9. Mar 8, 2013

### s3a

Is it convention to just round up like that in binary?

Regardless, I believe 13 digits after the radix point should be considered since the 1 before the radix point is implicit 13 + 1 = 14 significant (binary) digits and I bolded those 13 digits (in the fraction field).:

1 10101101 00110111111000100000000

It seems to me that including the rounding, in this case, would cause there to be a 15th significant digit to be considered (which is not wanted – as stated in the instruction) since the 14th digit after the radix point is a 0 just like the 13th digit – it's the 15th digit after the radix point that is a 1.

Basically, shouldn't the fraction field be as follows?:
00110111111000000000000000000000

10. Mar 8, 2013

### vela

Staff Emeritus
Yes, I think you're right. I wasn't clear in my previous post, but I was just guessing about the rounding. IEEE 754 does specify rounding conventions, but it's probably for truncating a number to fit into 32 or 64 bits. In any case, it shouldn't matter when all you want is 13 bits.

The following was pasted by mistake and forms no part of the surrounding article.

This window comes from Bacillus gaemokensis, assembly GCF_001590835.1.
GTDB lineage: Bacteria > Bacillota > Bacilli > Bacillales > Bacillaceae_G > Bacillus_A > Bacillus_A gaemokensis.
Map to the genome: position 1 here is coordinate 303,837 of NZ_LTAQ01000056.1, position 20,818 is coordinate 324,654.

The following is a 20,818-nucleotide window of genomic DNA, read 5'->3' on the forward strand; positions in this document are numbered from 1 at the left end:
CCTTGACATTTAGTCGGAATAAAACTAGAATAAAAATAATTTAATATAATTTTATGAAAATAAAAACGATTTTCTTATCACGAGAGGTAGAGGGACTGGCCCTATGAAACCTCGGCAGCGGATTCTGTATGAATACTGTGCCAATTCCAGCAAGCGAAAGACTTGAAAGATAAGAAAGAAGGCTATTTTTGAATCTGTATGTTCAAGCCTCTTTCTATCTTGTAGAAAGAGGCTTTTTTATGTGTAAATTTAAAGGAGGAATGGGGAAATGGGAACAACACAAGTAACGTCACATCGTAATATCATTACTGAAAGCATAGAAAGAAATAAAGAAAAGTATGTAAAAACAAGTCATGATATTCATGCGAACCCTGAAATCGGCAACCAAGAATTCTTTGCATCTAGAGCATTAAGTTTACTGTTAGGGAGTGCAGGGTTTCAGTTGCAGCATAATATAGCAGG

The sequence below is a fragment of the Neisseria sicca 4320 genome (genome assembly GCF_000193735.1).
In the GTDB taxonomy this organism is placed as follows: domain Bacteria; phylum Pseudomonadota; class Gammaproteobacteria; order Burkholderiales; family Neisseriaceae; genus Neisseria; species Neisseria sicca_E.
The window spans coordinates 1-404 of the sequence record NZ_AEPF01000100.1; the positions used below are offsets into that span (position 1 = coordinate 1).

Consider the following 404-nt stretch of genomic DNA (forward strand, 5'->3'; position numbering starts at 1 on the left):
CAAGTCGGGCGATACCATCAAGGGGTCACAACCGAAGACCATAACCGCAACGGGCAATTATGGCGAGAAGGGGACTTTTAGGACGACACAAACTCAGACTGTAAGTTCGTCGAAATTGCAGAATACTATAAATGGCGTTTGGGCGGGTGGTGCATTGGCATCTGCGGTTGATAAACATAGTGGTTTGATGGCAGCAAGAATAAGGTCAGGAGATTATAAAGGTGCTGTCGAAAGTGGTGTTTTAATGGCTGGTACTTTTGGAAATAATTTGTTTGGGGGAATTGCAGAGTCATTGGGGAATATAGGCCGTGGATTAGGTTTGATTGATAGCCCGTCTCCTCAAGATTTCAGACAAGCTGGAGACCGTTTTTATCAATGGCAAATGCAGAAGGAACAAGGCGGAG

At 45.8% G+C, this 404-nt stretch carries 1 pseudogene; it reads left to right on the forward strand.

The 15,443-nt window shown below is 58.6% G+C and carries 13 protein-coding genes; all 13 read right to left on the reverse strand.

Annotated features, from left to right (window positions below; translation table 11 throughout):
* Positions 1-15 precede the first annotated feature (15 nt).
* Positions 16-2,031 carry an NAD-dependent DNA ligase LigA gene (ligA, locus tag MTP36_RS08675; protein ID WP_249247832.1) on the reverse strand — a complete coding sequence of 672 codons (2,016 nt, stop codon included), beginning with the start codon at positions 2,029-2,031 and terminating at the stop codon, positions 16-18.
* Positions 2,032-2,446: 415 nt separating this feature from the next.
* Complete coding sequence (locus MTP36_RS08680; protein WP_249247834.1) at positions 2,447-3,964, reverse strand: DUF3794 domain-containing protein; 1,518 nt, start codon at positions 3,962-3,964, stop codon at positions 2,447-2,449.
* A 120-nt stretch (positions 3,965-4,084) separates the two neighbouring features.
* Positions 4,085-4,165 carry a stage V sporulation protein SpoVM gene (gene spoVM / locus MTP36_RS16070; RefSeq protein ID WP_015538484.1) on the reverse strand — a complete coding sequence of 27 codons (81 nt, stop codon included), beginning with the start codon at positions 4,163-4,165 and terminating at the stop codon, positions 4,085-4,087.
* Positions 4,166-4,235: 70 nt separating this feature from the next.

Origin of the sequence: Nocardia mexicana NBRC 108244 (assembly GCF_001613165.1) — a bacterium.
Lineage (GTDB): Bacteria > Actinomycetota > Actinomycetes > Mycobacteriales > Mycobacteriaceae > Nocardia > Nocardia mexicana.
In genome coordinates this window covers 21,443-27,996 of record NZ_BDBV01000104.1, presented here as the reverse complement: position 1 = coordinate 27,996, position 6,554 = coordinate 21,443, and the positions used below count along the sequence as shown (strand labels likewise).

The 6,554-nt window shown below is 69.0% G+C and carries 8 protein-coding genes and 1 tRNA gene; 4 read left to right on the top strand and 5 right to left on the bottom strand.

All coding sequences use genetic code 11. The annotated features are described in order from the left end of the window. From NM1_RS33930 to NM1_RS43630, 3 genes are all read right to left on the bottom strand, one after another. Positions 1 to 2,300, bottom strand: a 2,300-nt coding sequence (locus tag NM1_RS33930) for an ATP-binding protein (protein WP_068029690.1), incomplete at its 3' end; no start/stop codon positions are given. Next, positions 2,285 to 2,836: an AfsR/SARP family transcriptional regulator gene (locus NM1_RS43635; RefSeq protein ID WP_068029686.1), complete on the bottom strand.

By the way, I found a converter online: http://babbage.cs.qc.cuny.edu/IEEE-754/index.xhtml

11. Mar 8, 2013

### s3a

Edit: If you read my version before I edited it, read my/this post again.

Thanks for the link.

Also, sorry for being pedantic but, to be extra clear, the answer (in both binary and hexadecimal forms) is actually (slightly) wrong and the correct answer (to the exact amount of significant digits requested) is (1 10101101 00110111111000000000000)_2 = D69BF000_16 instead, right?

Last edited: Mar 8, 2013
12. Mar 8, 2013

### vela

Staff Emeritus
No, I think you're right that the last one bit should actually be zero since you want to truncate at 13 bits.

13. Mar 8, 2013

### s3a

Did you answer my latest update or the one before that?

14. Mar 8, 2013

### vela

Staff Emeritus
The one before that.

15. Mar 8, 2013

### s3a

Okay so, unless I've gotten too sleepy, it seems that you're agreeing with my most up-to-date post. Are you?

16. Mar 8, 2013

### vela

Staff Emeritus
Yes.

17. Mar 8, 2013

### s3a

Yay! Alright, thank you very much for following this all with me. :D